converted into the compound type. The
Northwestern has several. The Chi
cago Grand Trunk has ordered more.
The Chicago Great Western has one
of the biggest In the country, and the
Rock Island has several in use. The
Northwestern Is using several. The
Baltimore & Ohio ordered a large num
ber and then was compelled to counter
mand the order, as it was found Its tun
nels were too narrow to allow the pas
sage of the huge oompound cylinders.
WILL STILL FIGHT IT.
Merchants Want Lower Fares f«r
The turning down of ihe proposition
to issue Interchangeable mileage books,
by the Central Passenger committee,
makes the adoption of the plan very
doubtful as far as the Western Pas
senger association is concerned. The
merchants and jobbers all over the
Northwest have been watching the
plan with interest and anxiety for the
reason that the 6,000 mileage book was
greatly desired for a number
of reasons, among them being econo
my and convenience of handling. The
whole matter has now apparently been
dropped. The commercial travelers
and jobbers all over the country have
not quit by any means and they are
preparing to commence over again,
with renewed activity, the plan to have
the legislatures of the various states
pass laws compelling the railroads to
carry passengers for two cents a mile.
The roads which make the strongest
opposition to the inauguration of the
proposed reform are those roads which
have little local business that could be
seriously affected by the legislation.
They largely depend upon interstate
business, and assert that state author
ity cuts no figure with that of th^
notional commission. But it is be
lieved that if a number of states passed
the two-cent-a-mile law, and the roads
should continue to violate it, that the
Interstate commerce commission would
go to the relief of the traveler rather
than the railroads, and prosecute the
roads for practicing discrimination.
It is said that several roads are trying
to intimidate merchants and jobbers
by threatening to reduce their train
service, take off free chair cars, etc.,
etc., unless the matter Is dropped, but.
the merchants are not at all frightened.
IN ITATU <110.
Canadian Pacific Excursion Problem
Nothing was settled yesterday regard
ing the proposed Canadian Pacific,
Northern Pacific and Great Northern
excursions from Canadian points to
the East. Commissioner Caldwell, of
the Western Passenger association, re
turned to Chicago without securing the
official papers he wanted. It was stated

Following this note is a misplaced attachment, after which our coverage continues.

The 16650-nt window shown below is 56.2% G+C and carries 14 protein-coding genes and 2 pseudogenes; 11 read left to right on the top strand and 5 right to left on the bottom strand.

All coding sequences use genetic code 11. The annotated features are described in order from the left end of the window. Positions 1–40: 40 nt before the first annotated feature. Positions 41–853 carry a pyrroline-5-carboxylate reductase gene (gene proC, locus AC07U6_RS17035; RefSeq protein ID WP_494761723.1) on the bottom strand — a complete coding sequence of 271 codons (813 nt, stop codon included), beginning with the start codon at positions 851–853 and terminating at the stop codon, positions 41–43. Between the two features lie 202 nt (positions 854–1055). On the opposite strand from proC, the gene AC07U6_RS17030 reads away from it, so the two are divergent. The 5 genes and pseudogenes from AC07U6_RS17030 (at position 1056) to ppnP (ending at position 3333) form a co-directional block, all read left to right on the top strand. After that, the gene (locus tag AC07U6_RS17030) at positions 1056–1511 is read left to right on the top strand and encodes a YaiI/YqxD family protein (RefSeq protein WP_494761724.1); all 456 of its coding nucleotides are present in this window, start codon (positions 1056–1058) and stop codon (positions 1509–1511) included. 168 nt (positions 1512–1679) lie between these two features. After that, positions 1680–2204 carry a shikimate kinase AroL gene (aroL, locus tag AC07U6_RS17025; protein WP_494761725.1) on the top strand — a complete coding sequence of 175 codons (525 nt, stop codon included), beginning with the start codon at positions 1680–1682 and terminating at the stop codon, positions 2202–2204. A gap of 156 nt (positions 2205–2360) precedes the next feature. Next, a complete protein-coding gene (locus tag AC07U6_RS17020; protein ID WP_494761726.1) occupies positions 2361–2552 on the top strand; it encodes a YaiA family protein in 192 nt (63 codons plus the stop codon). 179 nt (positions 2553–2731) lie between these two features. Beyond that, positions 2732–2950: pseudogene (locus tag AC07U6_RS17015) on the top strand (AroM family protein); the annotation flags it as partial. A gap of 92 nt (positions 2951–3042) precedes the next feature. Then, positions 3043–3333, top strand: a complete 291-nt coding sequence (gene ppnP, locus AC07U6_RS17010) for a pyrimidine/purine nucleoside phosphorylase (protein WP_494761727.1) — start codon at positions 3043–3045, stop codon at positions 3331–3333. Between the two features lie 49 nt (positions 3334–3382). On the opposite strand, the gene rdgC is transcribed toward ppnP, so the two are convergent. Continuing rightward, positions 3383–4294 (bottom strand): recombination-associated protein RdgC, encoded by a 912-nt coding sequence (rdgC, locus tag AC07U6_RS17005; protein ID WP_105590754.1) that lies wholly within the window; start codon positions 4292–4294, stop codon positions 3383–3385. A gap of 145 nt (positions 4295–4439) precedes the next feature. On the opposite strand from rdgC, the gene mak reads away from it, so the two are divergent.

at the NoNrthern Pacific offices yester
day that no action could be taken until
the Canadian Pacific had arrived at
some conclusion. General Traffic Man
ager Keer, of the Canadian Pacific,
who is in the city, said
yesterday that he could not
give any answer until he returns to
Winnipeg and consults with the higher
officials of the road. This means an
other delay of several days.
GREAT NORTHERN EMPLOYES
Had a Rollicking- Time at A. O. V.
The Great Northern Employes' associ
ation indulged in a merry making Fri
day evening at A. O. U. W. hall, at
Eighth street and Wabasha, and th«
RYAN BLOCK, ST. PAUL.
We make our debut before the people of St." Paul and vicinity not aB j
strangers coming from abroad— as is so often the case— but as the young i
lady making her debut in society, so we, having grown up among you, '
now make our initial bow in business. We open our doors not with j
ing newspaper head lines, but giving you the simple facts in a few '
simple words. '
Our stock is Entirely New, Fresh and Up-to-Date, from the tin !
trumpet in the Toy Department to the elegant bauquet lamp in the China !
Department. We are the Exclusive Holiday Goods House in St. Paul. !
We have the only Toy Department on the main floor, which fact we '
know the ladies will appreciate. We open for business by firing a volley \
from our gatling guns, using: as our ammunition LOW PRICES.
Flowers for the Ladies. Music by the
PART l-nlterooon, 2:30 10 5:39 O'CIOCK. PART l--«g, 7:30 10 10 O'CIOCK.
3-Medley-Overture, "Sounds of Joy" 8-W.lte, "Breezes from ihe take* Thllil >
5 -° VenUre^^^^^: RiplCy PartlI _ «audonnO^e S tra. "^ |j
fZBSL***. of the Sensou- Recker tSl^Bf" 11 "; fig ||